If you give up/take on something for Lent, may you treat it less like a 40-day New Year’s resolution, a goal to be accomplished. Instead may it be seen as a tangible "turning to God" -- that is, to your community (local church, businesses, organizations, neighbors, friends), to yourself (caring for your body, which Scripture calls a "temple of the Holy Spirit"), or to the earth. “Remember that you are earth and to earth you shall return.”
for those feeling stressed out
Pray about and intentionally cut out at least 2 things in your weekly schedule.
Turn radio off in the car and drive in silence.
Park farther away from shops, etc. And walk more in general.
Leave earlier and sit quietly while you wait.
Practice breathing deeply and slowly, especially when you're tensing up or feeling angry.
Eat healthy food.
Say "no" to more invitations, requests, and other time-consumers...as a Lenten discipline.
Get a massage...as a Lenten discipline, and don't feel guilty.
Simplify even your free time (less TV, more reading; less computer, more walks; less chatter, more silence).
Get in the garden.
for those feeling spiritually dry
Get wet -- go swimming or take long baths...as a Lenten discipline. Remember your Baptism all the time--whenever you touch, taste, see, hear water.
Do a Lenten daily devotion (we offer one in the narthex)
Read the Bible regularly (lectionary texts available). bookoffaith.org or get a copy of The Message for new perspectives.
Spend time with a child.
Go hiking, for an hour or a week.
Say a word of thanks to God before AND after each meal.
Go to the desert.
Take Sabbath moments--a minute here and there throughout the day to simply pause and ponder the beauty of creation and the gift of God's mercy, all freely given and shed for you.
Memorize a hymn and sing it to yourself or your children/grandchildren.
Come to Lenten vespers--dinner at 6, service at 7pm.
Let your very breathing be worship: "inhale grace; exhale peace". Think of this as often as possible.
Get into the garden
Pray about and perhaps start tithing (giving 10% of your "first fruits" not as a donation but as an offering) – probably the most poignant symbol that “you are not in control.”
Pick a group that is strange/foreign/maybe even seems hostile to you, and get to know one person from that group.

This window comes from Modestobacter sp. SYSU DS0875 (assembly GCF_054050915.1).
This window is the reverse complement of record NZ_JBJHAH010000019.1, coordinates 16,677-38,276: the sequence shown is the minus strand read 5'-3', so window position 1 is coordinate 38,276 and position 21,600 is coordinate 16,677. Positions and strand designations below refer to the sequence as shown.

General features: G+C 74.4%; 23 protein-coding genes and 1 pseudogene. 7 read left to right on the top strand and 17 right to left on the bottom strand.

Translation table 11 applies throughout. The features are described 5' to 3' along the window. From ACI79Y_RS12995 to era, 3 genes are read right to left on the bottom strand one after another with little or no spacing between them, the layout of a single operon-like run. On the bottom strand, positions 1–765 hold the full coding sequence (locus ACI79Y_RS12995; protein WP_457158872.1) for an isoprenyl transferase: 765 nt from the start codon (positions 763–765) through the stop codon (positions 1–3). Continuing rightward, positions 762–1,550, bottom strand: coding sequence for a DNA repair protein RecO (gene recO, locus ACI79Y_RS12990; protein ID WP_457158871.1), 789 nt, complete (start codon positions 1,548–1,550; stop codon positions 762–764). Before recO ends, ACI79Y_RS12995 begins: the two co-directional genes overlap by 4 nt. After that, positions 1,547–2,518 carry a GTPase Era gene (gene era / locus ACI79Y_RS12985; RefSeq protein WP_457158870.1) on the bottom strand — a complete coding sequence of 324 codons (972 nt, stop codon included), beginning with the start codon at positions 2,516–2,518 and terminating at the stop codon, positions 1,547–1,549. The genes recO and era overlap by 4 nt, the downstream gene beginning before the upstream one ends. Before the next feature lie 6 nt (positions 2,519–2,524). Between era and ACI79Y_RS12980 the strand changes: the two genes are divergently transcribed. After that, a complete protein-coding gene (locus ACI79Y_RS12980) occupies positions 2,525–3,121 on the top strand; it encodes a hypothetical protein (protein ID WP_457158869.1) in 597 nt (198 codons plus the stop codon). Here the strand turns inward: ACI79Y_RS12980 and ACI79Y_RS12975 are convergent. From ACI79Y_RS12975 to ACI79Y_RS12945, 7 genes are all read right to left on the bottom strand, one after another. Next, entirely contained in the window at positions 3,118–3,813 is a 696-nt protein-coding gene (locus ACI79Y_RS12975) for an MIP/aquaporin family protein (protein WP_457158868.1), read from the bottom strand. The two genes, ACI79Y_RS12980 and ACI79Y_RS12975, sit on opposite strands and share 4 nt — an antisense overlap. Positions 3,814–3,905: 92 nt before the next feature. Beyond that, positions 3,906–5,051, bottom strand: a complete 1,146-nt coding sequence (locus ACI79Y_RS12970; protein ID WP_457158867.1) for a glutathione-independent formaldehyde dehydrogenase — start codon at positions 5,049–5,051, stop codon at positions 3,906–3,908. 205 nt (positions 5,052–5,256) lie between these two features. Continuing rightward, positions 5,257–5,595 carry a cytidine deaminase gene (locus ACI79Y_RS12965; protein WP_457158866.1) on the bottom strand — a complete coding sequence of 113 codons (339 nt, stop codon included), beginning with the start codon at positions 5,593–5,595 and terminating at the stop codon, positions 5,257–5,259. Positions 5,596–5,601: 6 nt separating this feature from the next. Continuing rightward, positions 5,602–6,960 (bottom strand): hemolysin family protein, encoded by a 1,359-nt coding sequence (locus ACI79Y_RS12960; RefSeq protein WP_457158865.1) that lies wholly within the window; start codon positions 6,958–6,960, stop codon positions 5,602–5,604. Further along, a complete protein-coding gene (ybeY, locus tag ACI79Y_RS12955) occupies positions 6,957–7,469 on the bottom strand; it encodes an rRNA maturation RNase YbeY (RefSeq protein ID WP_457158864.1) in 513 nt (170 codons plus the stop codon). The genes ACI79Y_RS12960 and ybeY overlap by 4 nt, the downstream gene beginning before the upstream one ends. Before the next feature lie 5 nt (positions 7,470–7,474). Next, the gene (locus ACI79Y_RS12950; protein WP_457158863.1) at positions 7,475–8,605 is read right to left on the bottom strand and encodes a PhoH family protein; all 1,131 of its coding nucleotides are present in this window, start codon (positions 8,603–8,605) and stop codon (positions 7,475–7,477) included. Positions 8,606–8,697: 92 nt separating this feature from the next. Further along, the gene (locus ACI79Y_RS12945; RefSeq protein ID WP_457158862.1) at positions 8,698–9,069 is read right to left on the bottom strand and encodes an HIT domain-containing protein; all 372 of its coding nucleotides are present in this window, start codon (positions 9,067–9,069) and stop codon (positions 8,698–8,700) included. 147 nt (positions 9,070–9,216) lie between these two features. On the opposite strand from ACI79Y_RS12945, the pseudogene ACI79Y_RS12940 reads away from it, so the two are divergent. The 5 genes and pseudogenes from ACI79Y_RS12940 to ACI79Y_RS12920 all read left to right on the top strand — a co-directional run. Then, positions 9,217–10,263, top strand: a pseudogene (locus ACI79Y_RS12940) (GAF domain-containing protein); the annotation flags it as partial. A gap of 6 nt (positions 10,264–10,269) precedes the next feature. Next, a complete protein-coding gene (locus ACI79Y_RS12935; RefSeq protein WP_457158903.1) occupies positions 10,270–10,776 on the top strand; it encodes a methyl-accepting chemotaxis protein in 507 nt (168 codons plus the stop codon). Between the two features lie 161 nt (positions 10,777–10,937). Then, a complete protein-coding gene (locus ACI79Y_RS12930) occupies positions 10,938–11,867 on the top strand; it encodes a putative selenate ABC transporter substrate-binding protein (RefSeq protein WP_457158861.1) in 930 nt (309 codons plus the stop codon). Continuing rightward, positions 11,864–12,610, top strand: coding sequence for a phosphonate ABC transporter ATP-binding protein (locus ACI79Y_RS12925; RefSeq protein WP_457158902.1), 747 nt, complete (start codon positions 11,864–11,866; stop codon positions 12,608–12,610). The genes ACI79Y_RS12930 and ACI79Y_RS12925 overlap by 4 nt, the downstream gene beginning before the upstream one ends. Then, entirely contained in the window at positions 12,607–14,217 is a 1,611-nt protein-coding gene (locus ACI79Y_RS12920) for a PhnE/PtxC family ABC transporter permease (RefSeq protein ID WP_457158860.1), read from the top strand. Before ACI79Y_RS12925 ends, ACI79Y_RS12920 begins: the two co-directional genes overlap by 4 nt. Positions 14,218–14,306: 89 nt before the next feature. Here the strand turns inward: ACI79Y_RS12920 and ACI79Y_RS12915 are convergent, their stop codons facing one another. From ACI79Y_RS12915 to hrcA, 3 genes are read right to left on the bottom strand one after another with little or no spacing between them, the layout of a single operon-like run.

Practice random acts of kindness.
Volunteer/give to an organization that is committed to caring for the poor, the earth, animals, or the hungry.
for those feeling isolated or lonely
Invite a friend (or a potential friend) to dine with you.
Get in the garden.
Volunteer with TACO, Common Ground, Interfaith Shelter, Agape House.
Hand write a letter or a note to someone you appreciate.
Invite someone to church and lunch after.
Visit someone who is homebound, in the hospital or in prison.
Offer your time talents treasures at your church.
Get local--introduce yourself to a local shop keeper/employee at a business you frequent.
Go to your local library.
Respond to the tragedies in the news with cards and letters to families.
The only time I could be brutally honest was with a few close friends and colleagues, who were geographically far away. And I would get to see them twice a year a retreat called First Call Theological Education. As new pastors in the ELCA, we are required to go to these gatherings twice a year for our first three years of ministry…just a place to fellowship, to learn, and perhaps (more often than not) to commiserate with other new pastors over the unexpected challenges and woes of ministry.
Sisters and brothers in Christ – I stand here as one of you with the gift and the burden of announcing to you that your pain – this day – your sorrow, your numbness, your distraction, your separation from that which is whole and healthy, your illness, physical, mental, emotional, spiritual – your pain, our pain makes Christ sssick. And so he chooses to heal. He chooses to reach out and touch us. He chooses to love. He chooses to be ever presence. He chooses community. He chooses you.